A fine mist rolls in from Lake Michigan. It is a grey morning in Chicago in spring 2015, and 28 floors up Dacey Arashiba is groggily following the smell of coffee. After pouring himself a cup he settles on his sofa for his morning ritual in front of the box. However, he’s not watching television, but a white plastic container hanging off his balcony railing that is occupied by the fastest animal in the world. A peregrine is incubating her four eggs. From her lofty ledge she has a stunning view of downtown Chicago, all gleaming steel, glass and concrete. T
he male, or tiercel, is away hunting but Dacey expects that he’ll show up soon. Usually the female falcon spots his approach when he is no more than a distant dot in the sky, and lets out a volley of piercing cries in anticipation.
“The key to hosting breeding peregrines seems to be an untended window box,” Dacey jokes – it seems that his lazy gardening has for once paid off. As Dacey documented his observations of ‘Steve and Linda Perry’, as he calls his feathered neighbours, his social media accounts began to attract quite an audience. “I actually first noticed the peregrines about four years ago,” says Dacey. He explains that one morning he had walked into his kitchen and spotted something sitting outside the window. “It was a peregrine falcon!” His eyes light up. “The bird was just perched there, scanning the horizon. It turned its head and looked at me, and I looked at it. And then it flew away.”
From that point on Dacey occasionally saw the peregrines resting on his balcony, or swooping by as they hunted, until in 2014 their visits became more frequent. “The birds took a bit of interest in the window box,” he says, but unfortunately tenants in the surrounding apartments complained about the noise. “So the maintenance team scattered some repellent powder and they disappeared.” However, the rainy Chicago spring washed the powder away and two months later the falcons returned. When Dacey realised that they had laid eggs he got in touch with Mary Hennen, director of the Chicago Peregrine Program, and that was when he learned that the species was federally protected.
Though neither of the peregrines were ringed, Mary recognised them as a pair that had consistently been choosing unsuitable nest sites around the neighbourhood – including a roof gutter, where their nest had washed away as soon as the rains had come. So by the time the birds returned to Dacey’s balcony and made a scrape in his empty window box in June 2014, it was too late in the season. The clutch was weak and in July sadly failed. In March 2015 the same pair of peregrines came back once more. The female created a scrape in the still-untended window box, and laid four eggs. Luke and I arrived on n May and immediately took our seats on Dacey’s perfectly positioned sofa to begin our peregrine watch. Going from the laying dates – the first egg was laid on 13 April – the chicks were due to hatch any day.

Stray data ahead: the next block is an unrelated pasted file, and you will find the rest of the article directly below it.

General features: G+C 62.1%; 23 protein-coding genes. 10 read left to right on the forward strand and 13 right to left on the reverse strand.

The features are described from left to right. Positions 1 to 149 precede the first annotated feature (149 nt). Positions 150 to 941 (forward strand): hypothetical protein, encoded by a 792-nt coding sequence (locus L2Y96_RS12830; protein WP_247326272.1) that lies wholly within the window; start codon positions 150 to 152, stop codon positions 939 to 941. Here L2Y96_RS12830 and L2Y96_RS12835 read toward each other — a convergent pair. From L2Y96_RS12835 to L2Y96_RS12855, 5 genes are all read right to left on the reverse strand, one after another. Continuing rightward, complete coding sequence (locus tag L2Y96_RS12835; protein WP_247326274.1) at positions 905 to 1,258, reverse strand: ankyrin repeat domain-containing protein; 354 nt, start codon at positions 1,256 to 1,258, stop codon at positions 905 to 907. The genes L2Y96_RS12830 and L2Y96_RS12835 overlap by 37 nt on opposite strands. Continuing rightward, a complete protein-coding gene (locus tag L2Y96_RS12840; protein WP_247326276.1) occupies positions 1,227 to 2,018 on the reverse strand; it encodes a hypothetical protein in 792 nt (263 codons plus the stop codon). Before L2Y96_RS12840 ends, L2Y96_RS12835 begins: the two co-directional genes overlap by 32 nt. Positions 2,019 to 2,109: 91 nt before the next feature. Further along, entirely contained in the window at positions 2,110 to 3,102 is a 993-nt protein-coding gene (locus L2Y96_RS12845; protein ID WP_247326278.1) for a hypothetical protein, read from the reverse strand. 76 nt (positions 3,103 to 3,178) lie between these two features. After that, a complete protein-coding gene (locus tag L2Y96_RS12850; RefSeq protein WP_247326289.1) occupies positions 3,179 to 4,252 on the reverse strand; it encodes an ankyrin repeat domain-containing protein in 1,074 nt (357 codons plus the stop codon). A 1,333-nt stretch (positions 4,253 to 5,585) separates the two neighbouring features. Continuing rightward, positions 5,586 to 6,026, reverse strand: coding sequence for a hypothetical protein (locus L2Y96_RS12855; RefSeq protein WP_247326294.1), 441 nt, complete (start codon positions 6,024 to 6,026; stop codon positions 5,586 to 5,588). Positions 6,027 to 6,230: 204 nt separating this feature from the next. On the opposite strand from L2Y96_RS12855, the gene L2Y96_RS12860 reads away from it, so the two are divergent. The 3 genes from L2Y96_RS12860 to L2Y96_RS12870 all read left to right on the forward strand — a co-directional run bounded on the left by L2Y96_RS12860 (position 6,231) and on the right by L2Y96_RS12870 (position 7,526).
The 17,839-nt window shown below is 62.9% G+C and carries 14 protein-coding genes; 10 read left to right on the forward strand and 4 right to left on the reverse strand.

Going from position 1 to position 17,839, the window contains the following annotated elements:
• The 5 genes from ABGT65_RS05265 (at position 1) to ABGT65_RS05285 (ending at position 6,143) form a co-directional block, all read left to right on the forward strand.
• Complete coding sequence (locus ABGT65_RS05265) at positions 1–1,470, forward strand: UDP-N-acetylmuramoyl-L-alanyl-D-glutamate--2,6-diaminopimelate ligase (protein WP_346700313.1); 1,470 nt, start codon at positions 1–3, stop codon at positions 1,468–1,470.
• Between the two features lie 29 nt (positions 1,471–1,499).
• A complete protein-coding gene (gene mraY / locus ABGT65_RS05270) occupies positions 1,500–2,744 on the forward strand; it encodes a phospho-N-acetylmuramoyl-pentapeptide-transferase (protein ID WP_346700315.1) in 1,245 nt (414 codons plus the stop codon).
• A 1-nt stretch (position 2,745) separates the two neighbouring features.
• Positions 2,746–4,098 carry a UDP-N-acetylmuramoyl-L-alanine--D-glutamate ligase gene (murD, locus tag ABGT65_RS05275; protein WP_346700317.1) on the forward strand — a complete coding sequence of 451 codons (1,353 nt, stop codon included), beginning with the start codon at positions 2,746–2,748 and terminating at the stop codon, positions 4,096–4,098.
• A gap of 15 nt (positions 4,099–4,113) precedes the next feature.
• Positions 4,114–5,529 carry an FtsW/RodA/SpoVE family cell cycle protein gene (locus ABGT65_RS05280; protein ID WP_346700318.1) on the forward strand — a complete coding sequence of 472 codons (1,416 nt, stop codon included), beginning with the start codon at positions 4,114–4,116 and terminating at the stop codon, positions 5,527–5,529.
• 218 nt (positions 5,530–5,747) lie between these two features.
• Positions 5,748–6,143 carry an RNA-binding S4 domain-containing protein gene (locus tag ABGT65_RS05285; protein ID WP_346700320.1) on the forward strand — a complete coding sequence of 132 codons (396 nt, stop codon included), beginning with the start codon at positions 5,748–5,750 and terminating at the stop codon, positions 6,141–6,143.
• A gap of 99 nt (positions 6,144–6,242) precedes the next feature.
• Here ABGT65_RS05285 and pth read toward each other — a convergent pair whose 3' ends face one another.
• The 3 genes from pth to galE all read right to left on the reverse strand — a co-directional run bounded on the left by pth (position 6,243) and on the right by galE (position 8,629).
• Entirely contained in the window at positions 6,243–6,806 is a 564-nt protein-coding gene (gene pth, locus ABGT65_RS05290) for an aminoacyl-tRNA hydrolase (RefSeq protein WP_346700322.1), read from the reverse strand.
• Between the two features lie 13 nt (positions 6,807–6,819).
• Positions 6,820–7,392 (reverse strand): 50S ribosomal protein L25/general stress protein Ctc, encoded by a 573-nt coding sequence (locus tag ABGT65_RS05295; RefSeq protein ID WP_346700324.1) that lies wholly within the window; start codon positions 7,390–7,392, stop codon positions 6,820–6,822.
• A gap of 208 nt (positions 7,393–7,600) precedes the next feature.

The two adults followed a strict routine of swapping incubating duties every four hours or so, amid much excited calling. If the tiercel was late, the female would fly out from the nest to the opposite building in search of him. Whichever bird was off-duty would disappear to hunt and stretch its wings, frequently perching on the facing tower-block to preen or rest. On 15 May the first egg-crack appeared, but Luke and I only glimpsed it for a second while the female shifted position to let the male take over incubation responsibilities. We waited with bated breath and, sure enough, we had our first view of an eyas, or fluffy chick, at 5.30pm on 16 May.
The second chick hatched the following day, and we noticed that the female offered more meat to the elder one; peregrine chicks don’t tend to feed in their first 24 hours, instead depending on the remnant yolk ingested just before hatching. The following day the third chick hatched; again the female favoured the older two. We thought it unlikely that the fourth egg would hatch, because it had been laid some time after the others, but on 20 May we were delighted to see four chicks in the window box.
Making sure that a hungry brood receives enough food is a major challenge for peregrine parents. Fortunately this family had a head start. “Chicago’s location right on Lake Michigan makes for a major corridor for migration,” explains local ornithologist Josh Engel. The flyway brings a stream of thousands of songbirds heading north from their southerly wintering areas. “At the precise moment that peregrine eggs are hatching in Chicago, lots of migrant birds are around. They’re a really important food source.”
As in the UK, urban peregrines in North America often hunt migratory birds after dark, targeting a surprisingly wide range of waders and songbirds. At our Chicago nest, there seemed to be plenty of food to go round, with regular deliveries of red-winged blackbirds, swifts and pigeons. Responsibilities at the nest now shifted – the female brooded the nestlings on her own while the male took on the role of sole hunter. Often he would deliver prey to her in a dramatic mid-air food pass near the nest. On a few occasions when the male was not there to produce a meal on time and the female’s calls for him went unheeded, she flew around the corner to where they had a rooftop cache and returned with stored food. The chicks grew rapidly and after a fortnight were already four times their hatching size. At three weeks of age, their flight feathers and body contours were starting to develop nicely.